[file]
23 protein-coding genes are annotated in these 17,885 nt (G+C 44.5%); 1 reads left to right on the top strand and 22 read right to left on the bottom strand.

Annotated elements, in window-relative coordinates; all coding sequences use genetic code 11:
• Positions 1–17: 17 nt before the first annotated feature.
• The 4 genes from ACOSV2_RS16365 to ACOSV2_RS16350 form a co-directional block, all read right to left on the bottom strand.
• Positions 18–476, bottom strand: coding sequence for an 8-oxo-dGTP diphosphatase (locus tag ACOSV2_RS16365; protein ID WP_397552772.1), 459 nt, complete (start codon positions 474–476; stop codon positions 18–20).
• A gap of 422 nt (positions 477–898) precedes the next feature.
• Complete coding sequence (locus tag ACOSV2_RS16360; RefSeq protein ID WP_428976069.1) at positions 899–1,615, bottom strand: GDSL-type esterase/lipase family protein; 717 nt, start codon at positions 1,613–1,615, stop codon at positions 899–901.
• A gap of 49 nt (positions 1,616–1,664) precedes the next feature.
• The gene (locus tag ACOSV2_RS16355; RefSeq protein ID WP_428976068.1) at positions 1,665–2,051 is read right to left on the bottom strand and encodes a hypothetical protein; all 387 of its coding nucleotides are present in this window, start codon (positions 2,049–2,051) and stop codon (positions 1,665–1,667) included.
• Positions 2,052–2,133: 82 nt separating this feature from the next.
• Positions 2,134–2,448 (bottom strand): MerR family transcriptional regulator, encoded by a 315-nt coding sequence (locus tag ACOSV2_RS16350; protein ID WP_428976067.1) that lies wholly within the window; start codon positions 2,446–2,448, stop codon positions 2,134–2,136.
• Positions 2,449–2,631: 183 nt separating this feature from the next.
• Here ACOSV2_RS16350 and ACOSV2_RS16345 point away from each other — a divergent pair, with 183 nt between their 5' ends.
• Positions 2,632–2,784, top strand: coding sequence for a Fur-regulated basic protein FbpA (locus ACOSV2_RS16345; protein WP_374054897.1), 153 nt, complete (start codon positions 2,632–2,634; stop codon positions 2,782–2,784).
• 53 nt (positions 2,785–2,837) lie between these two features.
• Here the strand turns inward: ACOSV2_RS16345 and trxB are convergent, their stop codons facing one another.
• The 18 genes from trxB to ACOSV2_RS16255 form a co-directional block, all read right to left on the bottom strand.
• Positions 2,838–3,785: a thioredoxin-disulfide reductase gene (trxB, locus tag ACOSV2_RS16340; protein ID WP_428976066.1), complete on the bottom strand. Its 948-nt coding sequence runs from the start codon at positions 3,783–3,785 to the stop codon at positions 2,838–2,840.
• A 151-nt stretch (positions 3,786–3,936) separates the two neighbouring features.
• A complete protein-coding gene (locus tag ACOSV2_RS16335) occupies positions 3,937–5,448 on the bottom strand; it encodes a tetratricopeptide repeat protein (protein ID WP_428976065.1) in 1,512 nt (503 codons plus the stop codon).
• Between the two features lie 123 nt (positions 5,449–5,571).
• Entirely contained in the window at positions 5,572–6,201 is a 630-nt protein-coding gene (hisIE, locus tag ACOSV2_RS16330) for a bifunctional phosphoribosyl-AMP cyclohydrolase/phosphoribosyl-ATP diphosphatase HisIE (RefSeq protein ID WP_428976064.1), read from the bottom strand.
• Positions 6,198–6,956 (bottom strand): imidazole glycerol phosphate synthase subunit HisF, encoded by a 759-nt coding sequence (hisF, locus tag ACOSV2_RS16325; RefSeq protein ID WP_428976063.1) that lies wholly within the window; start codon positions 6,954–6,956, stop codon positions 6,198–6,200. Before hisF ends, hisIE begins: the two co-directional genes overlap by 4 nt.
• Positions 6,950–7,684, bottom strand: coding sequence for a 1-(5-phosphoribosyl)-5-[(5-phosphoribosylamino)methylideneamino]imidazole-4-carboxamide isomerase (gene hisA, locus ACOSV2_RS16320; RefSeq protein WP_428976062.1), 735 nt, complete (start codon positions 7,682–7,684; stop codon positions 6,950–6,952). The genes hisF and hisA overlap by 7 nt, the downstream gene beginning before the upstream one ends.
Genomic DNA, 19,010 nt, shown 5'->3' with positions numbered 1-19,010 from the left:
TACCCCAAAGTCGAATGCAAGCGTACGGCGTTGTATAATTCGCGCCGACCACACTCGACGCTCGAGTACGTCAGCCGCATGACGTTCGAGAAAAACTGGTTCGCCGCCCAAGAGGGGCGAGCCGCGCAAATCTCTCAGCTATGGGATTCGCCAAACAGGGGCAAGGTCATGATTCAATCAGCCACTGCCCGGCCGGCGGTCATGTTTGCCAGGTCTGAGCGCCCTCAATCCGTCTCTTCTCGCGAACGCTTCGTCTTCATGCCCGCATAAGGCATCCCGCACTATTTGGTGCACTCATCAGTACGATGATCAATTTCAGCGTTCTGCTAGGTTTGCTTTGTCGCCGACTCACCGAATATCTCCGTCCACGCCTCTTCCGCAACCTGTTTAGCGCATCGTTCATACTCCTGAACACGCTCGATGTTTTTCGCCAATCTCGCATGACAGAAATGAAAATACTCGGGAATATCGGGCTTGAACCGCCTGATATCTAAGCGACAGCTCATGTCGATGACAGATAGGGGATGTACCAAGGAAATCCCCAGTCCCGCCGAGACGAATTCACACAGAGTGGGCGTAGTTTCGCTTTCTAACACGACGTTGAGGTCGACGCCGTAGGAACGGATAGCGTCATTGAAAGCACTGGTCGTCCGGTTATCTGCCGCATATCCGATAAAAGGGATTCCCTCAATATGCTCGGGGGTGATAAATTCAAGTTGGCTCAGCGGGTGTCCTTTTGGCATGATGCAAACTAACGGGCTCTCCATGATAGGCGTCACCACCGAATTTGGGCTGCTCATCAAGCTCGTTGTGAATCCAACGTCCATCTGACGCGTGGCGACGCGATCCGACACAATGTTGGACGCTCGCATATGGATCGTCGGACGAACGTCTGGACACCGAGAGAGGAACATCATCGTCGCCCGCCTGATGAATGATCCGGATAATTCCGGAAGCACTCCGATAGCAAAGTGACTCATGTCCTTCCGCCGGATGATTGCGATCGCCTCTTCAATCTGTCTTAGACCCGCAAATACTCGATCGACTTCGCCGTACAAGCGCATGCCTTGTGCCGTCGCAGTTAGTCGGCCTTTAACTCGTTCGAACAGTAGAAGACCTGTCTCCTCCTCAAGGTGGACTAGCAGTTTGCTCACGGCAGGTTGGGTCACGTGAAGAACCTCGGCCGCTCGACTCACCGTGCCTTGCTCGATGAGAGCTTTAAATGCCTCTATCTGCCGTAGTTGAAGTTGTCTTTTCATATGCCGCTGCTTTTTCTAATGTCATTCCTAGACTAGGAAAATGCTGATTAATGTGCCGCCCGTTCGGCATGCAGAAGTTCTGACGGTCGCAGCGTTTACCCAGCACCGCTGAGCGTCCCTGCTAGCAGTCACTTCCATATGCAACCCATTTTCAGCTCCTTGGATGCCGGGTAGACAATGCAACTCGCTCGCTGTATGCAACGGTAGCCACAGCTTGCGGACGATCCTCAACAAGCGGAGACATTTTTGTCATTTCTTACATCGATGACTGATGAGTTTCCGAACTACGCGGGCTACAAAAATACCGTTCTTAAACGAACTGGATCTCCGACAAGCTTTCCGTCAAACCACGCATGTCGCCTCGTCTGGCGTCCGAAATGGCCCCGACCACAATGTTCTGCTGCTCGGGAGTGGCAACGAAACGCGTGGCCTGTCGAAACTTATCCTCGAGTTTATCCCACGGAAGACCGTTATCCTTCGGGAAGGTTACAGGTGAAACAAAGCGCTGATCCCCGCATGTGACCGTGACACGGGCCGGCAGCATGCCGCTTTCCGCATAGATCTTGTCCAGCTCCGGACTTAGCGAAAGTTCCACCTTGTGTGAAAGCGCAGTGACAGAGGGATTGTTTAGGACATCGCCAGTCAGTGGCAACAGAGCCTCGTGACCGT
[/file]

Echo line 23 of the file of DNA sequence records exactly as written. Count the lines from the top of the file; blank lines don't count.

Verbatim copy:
• Positions 6,198–6,956 (bottom strand): imidazole glycerol phosphate synthase subunit HisF, encoded by a 759-nt coding sequence (hisF, locus tag ACOSV2_RS16325; RefSeq protein ID WP_428976063.1) that lies wholly within the window; start codon positions 6,954–6,956, stop codon positions 6,198–6,200. Before hisF ends, hisIE begins: the two co-directional genes overlap by 4 nt.